The park itself is a rectangle. There are several entrances but the two prominent ones are the ones on the East (at Apgar) also known as East Glacier and the one on the West (at St. Mary’s) also known as West Glacier. The Going-To-The-Sun-Road (GTSR) connects these two and there is a whole section on this very nice road. US-2 runs East-West across the southern boundary of the park and I believe US-91 and US-89 run North-South parallel to the edges of the park passing through East and West Glacier respectively. We stayed near the entrance at East Glacier. I would recommend staying at West Glacier because it provides more convenient access to the park.


Going To The Sun

Lake McDonald

Leaving Whitefish, the drive towards Glacier is fairly pleasant after escaping the towns and the cities and other such things. There is a portion that has magnificent views, a mountain to the left, a windy road in front, a river to your right and a railroad on a hillside beyond. The railroad I am told goes from Seattle to GNP and is very scenic. It certainly looks so. The first stop on GTSR is the Apgar Visitor Center (where the gelato stand is rather nice). It is right next to the first big lake, Lake McDonald and should provide ample opportunities for you to sing OldMcDonaldHadAFarmEEYaEEYaOOOOO. Do not seek solitude on the Apgar side of this lake, it’s a bustling center of activity. There’s a motel, a Kayak rental place and many infants and children and bigger specimens of the human population milling around.

Lake McDonald at Apgar


To find Solitude, drive on GTSR and head east. GTSR goes along the lake to the very end of the lake and there are many spots to just pull out. Choose a spot where you don’t see any people and walk down to the lake. It is a nice lake and I’d give this four out of five stars (I am rather spoilt for lakes because I can afford to give this a 4 out of 5 stars). It is worthwhile to just focus first on the waves and then at a point on the horizon and then back again on the waves.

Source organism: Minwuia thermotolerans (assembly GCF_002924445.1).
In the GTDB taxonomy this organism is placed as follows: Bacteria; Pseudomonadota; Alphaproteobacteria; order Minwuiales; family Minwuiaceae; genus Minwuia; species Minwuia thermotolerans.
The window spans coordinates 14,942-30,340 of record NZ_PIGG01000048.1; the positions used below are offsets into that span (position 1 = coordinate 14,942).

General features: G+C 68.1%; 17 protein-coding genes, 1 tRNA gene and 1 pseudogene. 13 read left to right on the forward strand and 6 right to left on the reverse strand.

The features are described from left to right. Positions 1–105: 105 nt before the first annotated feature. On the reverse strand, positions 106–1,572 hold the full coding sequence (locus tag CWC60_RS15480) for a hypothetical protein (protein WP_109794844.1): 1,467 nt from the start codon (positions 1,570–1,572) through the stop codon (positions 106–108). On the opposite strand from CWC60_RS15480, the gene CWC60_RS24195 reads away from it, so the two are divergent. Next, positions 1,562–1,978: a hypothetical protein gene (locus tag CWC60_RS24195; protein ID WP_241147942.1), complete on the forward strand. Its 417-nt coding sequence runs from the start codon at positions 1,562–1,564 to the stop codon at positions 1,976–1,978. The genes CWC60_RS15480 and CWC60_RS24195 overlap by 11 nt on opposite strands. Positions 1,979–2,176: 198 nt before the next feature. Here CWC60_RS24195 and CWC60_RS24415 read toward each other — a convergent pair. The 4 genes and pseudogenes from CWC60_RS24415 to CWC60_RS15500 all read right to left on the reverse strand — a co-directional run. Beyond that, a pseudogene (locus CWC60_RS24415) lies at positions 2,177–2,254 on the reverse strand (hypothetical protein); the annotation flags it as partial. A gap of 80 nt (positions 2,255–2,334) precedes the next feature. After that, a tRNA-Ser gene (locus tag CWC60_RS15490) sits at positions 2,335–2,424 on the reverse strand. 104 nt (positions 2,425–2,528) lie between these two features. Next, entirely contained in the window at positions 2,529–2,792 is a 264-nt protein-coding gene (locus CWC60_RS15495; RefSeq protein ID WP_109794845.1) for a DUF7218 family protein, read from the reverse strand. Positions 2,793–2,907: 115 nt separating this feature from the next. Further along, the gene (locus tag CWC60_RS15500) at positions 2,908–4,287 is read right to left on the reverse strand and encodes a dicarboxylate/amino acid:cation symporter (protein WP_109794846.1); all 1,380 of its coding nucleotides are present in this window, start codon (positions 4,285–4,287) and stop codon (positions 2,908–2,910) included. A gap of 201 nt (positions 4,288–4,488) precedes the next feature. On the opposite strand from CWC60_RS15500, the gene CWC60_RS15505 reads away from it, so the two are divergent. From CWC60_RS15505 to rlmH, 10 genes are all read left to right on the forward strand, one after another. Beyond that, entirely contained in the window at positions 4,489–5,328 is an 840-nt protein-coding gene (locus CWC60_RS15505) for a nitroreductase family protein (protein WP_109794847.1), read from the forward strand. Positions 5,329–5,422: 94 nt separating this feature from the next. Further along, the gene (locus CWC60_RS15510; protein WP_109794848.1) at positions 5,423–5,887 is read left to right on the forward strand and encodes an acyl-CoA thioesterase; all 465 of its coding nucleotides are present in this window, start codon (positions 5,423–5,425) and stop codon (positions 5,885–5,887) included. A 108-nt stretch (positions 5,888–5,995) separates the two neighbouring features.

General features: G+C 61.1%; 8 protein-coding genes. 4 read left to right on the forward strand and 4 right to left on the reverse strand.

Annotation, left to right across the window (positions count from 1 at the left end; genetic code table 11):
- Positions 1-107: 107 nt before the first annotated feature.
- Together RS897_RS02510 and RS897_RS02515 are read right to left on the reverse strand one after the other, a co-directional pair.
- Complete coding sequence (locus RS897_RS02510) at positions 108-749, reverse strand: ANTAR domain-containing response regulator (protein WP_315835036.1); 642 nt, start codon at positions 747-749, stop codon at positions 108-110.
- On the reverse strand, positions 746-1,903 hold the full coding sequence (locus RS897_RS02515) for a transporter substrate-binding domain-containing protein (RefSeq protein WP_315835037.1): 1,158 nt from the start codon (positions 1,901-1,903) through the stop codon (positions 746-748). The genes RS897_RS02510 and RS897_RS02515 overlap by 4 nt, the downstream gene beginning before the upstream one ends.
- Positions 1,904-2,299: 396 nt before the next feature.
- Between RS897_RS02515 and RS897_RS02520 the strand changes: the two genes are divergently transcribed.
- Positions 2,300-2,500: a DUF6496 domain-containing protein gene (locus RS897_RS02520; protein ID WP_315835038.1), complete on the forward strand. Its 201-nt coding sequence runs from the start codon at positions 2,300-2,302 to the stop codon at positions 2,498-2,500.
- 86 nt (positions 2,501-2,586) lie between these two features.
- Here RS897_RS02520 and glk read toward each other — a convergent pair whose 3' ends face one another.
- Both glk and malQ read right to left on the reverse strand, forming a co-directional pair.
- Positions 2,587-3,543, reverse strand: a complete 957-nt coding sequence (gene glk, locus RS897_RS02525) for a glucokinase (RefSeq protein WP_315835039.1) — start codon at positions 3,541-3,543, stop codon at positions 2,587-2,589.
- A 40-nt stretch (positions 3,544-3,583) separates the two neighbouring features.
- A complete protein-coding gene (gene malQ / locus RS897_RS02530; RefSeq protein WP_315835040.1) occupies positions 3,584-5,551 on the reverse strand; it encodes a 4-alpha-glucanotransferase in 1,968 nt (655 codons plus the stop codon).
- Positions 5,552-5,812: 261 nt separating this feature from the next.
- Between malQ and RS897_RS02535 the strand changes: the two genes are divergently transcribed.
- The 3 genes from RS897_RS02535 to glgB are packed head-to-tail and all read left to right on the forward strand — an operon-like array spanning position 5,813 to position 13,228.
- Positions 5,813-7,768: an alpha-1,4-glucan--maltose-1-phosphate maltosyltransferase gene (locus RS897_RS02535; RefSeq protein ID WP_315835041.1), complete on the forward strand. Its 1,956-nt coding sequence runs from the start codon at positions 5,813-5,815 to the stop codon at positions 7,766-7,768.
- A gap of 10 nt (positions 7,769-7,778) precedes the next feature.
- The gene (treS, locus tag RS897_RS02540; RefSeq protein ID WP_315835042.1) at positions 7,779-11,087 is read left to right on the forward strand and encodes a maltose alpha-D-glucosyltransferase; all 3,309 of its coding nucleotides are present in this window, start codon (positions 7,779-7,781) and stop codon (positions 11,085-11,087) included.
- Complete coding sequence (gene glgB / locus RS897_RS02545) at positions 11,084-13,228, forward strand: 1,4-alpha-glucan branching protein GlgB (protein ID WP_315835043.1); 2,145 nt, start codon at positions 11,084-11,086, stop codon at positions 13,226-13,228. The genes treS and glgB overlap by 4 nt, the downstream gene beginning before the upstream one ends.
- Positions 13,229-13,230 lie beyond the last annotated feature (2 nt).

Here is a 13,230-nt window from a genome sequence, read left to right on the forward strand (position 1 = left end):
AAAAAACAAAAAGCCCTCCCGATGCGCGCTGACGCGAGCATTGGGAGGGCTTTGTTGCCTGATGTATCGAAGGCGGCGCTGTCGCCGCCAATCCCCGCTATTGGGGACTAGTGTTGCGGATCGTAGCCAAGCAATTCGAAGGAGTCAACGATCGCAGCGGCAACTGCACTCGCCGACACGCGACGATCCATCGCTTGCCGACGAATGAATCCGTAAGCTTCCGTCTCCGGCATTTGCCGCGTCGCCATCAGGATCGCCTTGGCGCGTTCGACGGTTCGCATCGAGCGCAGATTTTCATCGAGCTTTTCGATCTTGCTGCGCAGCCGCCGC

Mesmerizing waves


And crystal clear water


Avalanche Lake

As a quick warm up, there’s a short four mile hike to nearby Avalanche Lake. As far as hikes go, it is very dissimilar to the hikes in the Pacific Northwest. The hike follows Avalanche creek which as you go further becomes a roaring collection of little eddies, rapids and waterfalls. The flowers here are different too.

Water in motion


White Flowers


The other thing which must be mentioned is the difference in the landscape. I am not a botanist but I notice that the trees are not the same. And then there are the mountains. These are big, proper mountains, very dissimilar to the mountains in Washington. The only time I’ve ever felt awed, mildly so, was at Navaho Pass, where the continuity of the Stuart range took my breath away. At Glacier, the mountains are bigger, imposing. They feel like the mountains atop Moria. They feel solemn. Majestic. The hike itself continues on, climbing a little, falling a little; nothing too strenuous. There is a lot of vegetation and some bugs as you get closer to the lake, just mosey on through that patch. The lake itself has a greenish tinge. It does not feel quiet by the lake; there are far too many people to enjoy solitude in the evening. It is still a sight to behold, set amidst mountains that are peppered with countless glacier-melt waterfalls.

Avalanche Lake



GTSR continues. It follows a stream for a few miles. There are beautiful sights to the right (if heading east). There are also mountains behind and stopping at the pull-outs or scenic views is recommended. The road soon leaves the stream and starts winding its way up a mountain-side, heading towards Logan’s pass, across the Rockies. This portion of the road is beautiful to drive. It is twisty and bendy and incredibly smooth. However, during the day, GNP is overcrowded. Stuffed. Packed. There will be no scope to enjoy just the drive so accept it and look at the views. Also, do get a car that drives well, driving a hundred-ton-SUV-with-an-insipid-automatic-transmission will only serve to exacerbate your irritation. The only remedy, stop often, enjoy the views.

Glomp. If that doesn’t do it for you then look at the next one


All right, I lied, the picture above is better, but there is something about this …


How about this for a view eh? That is the portion of GTSR going along the stream.


Like I said, take a nice car …


Logans Pass

GTSR climbs on relentlessly until it reaches Logan’s Pass. This is very obvious, there is a big sign that says, “Logan’s Pass” and a turn after which there is no more elevation gain. At Logan’s Pass is a visitor center, a crowded parking lot, a snowfield and more mountains. Lots more mountains. There are hikes here and in July, on the 4th, give or take, there were wildflowers blooming. There are quite a few people here who do add a little bit to the entertainment, especially the underprepared ones who walk on the snow in sneakers. The proper way to travel on snow is on top of your behind, sliding. For the nitpickers, the use-the-right-word-instead-of-a-whole-sentence-so-that-you-can-get-to-the-point-quicker, the word is glissade. Also, binoculars or a mighty zoom lens (which if you are a guy makes me suspect you are overcompensating) is a good idea. There are those weird goat-like-mountainous-creatures, no wait, I mean, mountain-like-goat-creatures, well, the things in the picture below.